Indian Words

For most of us, English is the language we use every day. But did you know that words which contain one syllable are the only original English or Anglo-Saxon words? All of the rest of the words we use have come from other tongues, including American Indian languages.

Indian words for animals were adopted into the English language when Europeans first came to America. They had never seen many of the animals and didnít have names for them. Therefore, they adopted American Indian names like moose, caribou, raccoon, opossum, chipmunk, chigger, cougar, and jaguar.

Explorers and English-speaking settlers also adopted Indian words for plants and trees that were new to them: tobacco, tomato, potato, hickory, pecan, mahogany, maize (corn), squash, avocado, papaya and tapioca are are just some examples. All of these names were adopted from different tribes and different American Indian languages.

Okay and blizzard probably originated with Indians, as did the word Yankee (which meant English snake).

Indian geographical names are even more noticeable. Alabama, Mississippi, Texas and Arizona were named by Indians. Some names reflect the tribes which lived in the area, such as the Dakota, Illini, Kansa and Massachuset.

Other names describe the land. Minnesota is Dakota for "waters that reflect the sky," Michigan is an Ojibwe word for "great water," and Nebraska means "flat" in the Omaha language. Chicago is derived from an Indian word for wild onions.

As the United States has adopted an array of cultures and people, so has the English language. It may not be something you think about everyday, but whenever you speak or write, you are using a language that reveals a very unique history.

Difference Between Terms "Ojibwe" and "Chippewa"

Chippewa, Ojibwe and Anishinabe are three terms I often hear Mille Lacs Band members use when speaking about their People. Why are there different words? What do these words mean?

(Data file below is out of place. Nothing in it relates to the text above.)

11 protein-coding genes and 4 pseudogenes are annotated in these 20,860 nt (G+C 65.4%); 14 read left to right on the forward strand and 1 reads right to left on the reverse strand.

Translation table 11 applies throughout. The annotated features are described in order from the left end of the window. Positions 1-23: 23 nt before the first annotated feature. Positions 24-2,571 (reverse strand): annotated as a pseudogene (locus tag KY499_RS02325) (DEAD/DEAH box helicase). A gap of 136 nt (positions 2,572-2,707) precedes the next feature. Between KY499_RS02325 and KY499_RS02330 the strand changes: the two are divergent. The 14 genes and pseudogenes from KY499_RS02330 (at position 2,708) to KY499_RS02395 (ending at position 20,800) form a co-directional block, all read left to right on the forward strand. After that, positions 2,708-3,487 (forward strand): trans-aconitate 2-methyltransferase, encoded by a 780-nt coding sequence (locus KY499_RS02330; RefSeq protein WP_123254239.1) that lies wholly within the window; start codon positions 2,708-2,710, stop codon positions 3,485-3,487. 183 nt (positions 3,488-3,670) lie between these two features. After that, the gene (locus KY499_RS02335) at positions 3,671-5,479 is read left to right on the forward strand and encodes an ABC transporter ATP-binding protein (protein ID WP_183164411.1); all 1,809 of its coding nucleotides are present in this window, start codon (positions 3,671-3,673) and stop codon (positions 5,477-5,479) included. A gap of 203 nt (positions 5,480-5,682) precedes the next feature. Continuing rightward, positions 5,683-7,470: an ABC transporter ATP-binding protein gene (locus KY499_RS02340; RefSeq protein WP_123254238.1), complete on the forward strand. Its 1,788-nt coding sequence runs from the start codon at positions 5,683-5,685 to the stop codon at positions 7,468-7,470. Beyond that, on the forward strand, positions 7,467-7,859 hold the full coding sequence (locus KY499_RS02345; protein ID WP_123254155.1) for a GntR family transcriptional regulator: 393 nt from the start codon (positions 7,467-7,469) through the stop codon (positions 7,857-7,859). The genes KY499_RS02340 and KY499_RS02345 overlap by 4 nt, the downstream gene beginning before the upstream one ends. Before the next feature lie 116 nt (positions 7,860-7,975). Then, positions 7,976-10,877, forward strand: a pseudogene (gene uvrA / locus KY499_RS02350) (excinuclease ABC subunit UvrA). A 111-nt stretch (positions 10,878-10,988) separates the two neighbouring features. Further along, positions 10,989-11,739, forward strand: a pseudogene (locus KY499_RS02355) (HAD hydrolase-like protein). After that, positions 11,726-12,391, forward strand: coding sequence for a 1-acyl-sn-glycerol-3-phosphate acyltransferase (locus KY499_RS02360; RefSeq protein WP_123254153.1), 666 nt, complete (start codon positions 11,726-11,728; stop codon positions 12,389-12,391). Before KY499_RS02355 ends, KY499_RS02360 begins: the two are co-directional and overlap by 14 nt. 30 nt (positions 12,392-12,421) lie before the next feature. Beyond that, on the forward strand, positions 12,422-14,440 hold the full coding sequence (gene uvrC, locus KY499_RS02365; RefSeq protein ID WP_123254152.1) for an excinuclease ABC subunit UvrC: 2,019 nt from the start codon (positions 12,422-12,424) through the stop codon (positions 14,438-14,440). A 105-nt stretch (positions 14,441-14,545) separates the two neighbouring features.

Some historians say the term Ojibwe originated from the puckered moccasin that the Ojibwe were known for wearing and making. Others say that the word refers to the Ojibwe language itself, because the word for the Ojibwe language is Ojibwemowin. In addition to various interpretations of the meaning, there also different spellings for Ojibwe, such as Ojibwa or Ojibway. Despite these differences, an important part of the Ojibwe tradition is respecting peoplesí answers to historical questions such as this one.

Anishinabe is an Ojibwe word that means "spontaneously created" or "original man." This term refers to all Indians living in North and South America, including the Ojibwe. Ojibwe Indians often use the term Anishinabe (plural: Anishnabeg) when referring to one another. Mille Lacs Band members usually refer to themselves as Ojibwe Anishinabe because that is how Ojibwe people have traditionally referred to themselves.

The word Chippewa probably came about as a mispronunciation on the part of the white men who wrote and signed treaties with the Ojibwe Indians in the 1800s. Without a complete grasp on the Ojibwe language, these men referred to the Indians as Chippewa instead of Ojibwe. The name Chippewa has stuck and is still used today by both Indians and non-Indians to refer to the Ojibwe people. Mostly, it is used in reference to treaties.

American Indian or Native American

A lot of people ask, "Which is the right term? Native American or American Indian?"

Either term is acceptable, but individuals may differ on which name they prefer. When Columbus landed on the shores of North America, he believed he had found the East Indies, and he mistakenly called the people living on our land "Indians." Today, many Indian people prefer to call themselves American Indian to clarify their identity.

On the other hand, some native people prefer not to use the word ĎIndianí because it is associated with stereotypes and mistaken perceptions. Those individuals may call themselves Native Americans.

The most common terms used today are American Indian, Alaskan Native, Native Hawaiian, and Pacific Islander.